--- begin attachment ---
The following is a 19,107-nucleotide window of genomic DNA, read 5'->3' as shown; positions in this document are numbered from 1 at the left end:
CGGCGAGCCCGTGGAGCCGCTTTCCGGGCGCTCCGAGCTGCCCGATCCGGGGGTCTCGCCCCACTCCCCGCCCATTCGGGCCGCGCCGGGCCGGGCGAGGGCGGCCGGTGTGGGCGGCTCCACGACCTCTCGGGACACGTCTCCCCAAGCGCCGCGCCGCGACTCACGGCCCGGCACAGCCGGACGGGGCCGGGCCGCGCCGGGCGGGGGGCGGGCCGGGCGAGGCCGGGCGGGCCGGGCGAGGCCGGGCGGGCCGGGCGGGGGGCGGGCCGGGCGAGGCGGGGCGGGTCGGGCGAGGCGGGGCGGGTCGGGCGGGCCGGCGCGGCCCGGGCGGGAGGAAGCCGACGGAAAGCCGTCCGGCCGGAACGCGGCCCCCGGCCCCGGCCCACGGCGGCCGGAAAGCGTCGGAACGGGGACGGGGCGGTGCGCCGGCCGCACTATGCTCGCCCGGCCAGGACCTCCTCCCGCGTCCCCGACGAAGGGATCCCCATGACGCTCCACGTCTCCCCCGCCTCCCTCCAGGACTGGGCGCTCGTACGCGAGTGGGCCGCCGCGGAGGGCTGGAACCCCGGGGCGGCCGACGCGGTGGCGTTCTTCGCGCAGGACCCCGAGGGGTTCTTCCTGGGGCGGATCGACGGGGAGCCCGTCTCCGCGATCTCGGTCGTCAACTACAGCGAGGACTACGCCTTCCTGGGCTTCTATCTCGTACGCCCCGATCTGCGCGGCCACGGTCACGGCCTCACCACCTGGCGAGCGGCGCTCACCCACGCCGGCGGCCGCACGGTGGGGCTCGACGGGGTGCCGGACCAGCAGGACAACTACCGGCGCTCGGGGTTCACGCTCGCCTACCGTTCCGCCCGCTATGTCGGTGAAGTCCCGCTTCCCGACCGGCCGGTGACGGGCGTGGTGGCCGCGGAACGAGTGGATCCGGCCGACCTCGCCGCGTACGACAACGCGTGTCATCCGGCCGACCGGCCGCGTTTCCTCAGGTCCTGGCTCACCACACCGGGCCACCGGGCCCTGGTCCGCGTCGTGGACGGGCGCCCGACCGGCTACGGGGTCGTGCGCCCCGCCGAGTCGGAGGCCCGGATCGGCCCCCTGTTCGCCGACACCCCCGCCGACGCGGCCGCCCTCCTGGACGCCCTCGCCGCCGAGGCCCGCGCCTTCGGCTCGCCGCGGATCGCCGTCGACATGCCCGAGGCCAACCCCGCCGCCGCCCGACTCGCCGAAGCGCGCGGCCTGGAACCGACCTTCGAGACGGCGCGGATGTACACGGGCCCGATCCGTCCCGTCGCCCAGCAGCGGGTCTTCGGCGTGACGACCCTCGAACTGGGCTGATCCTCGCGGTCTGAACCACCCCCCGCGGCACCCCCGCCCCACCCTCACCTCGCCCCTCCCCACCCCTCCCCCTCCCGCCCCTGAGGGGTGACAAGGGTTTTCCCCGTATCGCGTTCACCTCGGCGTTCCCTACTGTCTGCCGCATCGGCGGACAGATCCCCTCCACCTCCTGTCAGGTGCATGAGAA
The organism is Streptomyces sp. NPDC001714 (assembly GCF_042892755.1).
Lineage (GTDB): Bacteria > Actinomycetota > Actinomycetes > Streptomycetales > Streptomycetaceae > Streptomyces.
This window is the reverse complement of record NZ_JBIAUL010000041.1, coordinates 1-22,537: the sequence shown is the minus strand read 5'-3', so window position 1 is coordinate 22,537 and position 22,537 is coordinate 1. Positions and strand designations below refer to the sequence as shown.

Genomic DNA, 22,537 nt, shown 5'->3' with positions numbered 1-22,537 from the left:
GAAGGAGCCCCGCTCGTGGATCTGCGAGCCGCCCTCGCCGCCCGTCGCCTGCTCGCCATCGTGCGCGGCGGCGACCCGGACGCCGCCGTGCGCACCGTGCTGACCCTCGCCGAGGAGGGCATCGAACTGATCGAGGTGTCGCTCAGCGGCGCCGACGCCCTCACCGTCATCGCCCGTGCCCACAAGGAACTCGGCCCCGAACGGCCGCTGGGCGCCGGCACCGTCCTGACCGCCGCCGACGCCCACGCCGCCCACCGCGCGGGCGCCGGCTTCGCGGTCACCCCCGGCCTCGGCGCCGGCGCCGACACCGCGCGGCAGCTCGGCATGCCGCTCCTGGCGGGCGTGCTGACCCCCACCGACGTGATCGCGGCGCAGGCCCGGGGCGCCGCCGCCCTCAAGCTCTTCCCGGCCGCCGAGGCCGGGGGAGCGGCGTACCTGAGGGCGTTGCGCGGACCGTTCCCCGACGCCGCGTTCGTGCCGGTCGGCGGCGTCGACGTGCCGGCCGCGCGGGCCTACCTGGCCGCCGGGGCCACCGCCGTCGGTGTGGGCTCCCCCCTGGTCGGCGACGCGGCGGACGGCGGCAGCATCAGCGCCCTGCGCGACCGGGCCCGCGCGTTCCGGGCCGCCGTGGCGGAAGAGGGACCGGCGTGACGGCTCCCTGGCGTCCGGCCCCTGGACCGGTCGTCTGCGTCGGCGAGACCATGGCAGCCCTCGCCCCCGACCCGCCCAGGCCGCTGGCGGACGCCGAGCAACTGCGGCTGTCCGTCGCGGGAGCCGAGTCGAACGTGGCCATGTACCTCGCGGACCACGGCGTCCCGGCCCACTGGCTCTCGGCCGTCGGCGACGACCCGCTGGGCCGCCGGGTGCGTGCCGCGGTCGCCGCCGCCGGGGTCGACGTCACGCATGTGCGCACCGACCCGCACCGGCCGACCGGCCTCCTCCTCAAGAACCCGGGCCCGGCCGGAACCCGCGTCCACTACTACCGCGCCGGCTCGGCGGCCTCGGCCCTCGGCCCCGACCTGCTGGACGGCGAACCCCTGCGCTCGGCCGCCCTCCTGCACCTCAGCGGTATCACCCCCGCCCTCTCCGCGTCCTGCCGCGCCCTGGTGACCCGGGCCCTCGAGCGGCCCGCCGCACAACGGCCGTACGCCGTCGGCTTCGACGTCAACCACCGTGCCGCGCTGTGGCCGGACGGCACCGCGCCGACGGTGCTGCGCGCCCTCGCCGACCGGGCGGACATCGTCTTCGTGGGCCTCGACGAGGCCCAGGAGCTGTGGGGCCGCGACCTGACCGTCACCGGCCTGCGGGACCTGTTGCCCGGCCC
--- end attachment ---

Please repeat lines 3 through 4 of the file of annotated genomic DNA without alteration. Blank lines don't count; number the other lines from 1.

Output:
The organism is Streptomyces sp. NPDC001714 (assembly GCF_042892755.1).
Lineage (GTDB): Bacteria > Actinomycetota > Actinomycetes > Streptomycetales > Streptomycetaceae > Streptomyces.